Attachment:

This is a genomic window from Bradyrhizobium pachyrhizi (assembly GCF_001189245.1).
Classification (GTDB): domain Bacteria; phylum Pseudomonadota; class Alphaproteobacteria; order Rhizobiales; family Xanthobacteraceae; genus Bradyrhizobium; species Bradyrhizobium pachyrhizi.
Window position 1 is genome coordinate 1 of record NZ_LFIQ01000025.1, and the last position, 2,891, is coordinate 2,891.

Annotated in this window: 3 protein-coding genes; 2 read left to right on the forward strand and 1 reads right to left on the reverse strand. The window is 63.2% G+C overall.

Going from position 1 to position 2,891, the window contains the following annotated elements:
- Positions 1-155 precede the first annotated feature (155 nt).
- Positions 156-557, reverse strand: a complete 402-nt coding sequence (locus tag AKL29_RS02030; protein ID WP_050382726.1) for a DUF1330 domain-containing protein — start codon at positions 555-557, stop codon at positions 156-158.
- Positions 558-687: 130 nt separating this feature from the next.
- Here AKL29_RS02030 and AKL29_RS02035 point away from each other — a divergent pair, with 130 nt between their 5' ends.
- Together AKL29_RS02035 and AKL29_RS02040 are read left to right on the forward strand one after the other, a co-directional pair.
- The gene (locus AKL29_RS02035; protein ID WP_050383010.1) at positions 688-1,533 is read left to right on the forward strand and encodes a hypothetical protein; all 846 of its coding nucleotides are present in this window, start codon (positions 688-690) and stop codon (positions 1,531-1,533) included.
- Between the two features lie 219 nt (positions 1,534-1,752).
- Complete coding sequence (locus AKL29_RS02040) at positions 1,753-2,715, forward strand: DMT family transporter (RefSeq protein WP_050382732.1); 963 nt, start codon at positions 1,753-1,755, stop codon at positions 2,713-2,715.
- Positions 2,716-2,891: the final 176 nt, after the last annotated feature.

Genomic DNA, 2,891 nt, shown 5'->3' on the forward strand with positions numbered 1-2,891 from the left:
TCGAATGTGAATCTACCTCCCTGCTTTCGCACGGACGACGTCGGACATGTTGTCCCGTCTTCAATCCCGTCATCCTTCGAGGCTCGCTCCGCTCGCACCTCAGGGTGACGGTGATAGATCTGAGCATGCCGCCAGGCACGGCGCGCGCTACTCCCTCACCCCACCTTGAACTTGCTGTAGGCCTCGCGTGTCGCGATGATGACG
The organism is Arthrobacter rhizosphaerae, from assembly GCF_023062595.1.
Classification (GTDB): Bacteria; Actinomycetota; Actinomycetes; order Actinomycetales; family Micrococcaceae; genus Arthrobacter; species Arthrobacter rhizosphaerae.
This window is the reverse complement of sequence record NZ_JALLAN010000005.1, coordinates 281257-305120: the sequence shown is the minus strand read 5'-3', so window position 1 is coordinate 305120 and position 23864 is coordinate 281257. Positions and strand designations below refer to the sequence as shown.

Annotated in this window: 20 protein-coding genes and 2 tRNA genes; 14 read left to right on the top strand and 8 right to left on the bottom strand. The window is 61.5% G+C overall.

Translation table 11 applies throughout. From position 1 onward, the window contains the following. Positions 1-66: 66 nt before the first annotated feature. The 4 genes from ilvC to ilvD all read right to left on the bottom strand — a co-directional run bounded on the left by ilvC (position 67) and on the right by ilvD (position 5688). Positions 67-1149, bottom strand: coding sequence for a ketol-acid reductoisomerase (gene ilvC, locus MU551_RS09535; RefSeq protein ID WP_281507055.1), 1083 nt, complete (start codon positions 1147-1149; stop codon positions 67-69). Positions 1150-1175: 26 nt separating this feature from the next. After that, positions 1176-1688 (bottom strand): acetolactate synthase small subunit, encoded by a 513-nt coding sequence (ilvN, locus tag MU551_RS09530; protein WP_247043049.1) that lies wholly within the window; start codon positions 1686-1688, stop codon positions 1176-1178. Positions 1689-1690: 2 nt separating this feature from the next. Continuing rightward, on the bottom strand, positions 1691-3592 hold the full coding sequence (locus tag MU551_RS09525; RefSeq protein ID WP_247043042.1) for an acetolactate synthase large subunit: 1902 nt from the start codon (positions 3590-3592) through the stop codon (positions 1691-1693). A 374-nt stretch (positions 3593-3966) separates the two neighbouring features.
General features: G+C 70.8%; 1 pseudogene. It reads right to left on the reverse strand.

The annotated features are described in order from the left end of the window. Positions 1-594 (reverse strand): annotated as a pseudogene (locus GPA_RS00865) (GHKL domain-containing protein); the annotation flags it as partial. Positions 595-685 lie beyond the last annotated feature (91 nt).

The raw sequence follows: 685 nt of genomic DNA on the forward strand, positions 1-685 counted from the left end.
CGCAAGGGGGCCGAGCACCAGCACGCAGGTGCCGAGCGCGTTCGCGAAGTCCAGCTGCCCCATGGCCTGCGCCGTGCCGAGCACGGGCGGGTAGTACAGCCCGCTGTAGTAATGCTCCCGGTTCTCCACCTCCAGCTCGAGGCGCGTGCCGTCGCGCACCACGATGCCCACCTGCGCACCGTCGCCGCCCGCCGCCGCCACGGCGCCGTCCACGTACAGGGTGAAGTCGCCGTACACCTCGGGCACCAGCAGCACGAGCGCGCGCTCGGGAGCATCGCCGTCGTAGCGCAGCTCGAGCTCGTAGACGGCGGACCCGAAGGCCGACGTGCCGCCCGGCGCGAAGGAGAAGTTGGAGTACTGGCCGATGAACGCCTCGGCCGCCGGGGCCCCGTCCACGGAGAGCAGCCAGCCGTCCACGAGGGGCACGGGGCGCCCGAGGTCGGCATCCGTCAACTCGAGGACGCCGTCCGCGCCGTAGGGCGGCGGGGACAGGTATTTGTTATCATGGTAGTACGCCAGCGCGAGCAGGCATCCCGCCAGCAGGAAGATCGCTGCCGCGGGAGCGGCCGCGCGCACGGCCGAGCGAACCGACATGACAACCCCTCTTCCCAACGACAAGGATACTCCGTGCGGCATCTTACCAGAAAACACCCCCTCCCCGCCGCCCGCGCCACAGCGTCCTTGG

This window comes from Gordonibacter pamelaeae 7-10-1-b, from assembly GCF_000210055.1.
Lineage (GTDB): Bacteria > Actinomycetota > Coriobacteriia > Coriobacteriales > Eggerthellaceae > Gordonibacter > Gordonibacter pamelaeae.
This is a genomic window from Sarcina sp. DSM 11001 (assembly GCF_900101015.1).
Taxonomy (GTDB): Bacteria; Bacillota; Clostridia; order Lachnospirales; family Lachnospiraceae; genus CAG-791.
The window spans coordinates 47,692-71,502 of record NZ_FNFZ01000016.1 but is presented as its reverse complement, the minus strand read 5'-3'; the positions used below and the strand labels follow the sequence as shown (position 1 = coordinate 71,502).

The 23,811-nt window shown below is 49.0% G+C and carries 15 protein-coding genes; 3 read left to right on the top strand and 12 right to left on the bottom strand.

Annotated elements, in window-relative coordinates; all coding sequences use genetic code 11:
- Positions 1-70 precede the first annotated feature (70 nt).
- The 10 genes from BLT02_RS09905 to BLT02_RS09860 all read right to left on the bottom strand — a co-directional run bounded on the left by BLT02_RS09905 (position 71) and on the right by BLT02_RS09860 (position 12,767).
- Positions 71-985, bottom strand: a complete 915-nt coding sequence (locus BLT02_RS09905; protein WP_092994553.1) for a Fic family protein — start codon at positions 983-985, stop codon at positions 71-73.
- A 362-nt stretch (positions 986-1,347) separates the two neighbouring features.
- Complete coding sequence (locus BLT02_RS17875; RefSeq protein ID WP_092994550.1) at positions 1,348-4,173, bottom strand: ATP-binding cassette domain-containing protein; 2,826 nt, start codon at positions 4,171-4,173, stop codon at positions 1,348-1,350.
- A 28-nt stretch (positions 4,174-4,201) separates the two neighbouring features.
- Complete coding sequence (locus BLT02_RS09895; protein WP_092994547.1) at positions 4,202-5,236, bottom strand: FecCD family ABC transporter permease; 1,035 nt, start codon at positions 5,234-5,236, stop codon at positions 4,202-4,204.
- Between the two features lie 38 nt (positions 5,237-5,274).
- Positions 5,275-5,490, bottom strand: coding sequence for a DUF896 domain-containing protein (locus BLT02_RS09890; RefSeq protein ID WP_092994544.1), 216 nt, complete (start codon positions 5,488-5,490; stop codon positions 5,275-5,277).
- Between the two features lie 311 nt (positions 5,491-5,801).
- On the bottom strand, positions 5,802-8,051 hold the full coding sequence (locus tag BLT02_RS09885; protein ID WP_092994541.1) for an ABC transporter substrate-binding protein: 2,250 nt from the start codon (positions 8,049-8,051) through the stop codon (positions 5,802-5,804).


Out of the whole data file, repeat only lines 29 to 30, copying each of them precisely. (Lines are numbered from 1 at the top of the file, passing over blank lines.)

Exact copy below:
Taxonomy (GTDB): Bacteria; Bacillota; Clostridia; order Lachnospirales; family Lachnospiraceae; genus CAG-791.
The window spans coordinates 47,692-71,502 of record NZ_FNFZ01000016.1 but is presented as its reverse complement, the minus strand read 5'-3'; the positions used below and the strand labels follow the sequence as shown (position 1 = coordinate 71,502).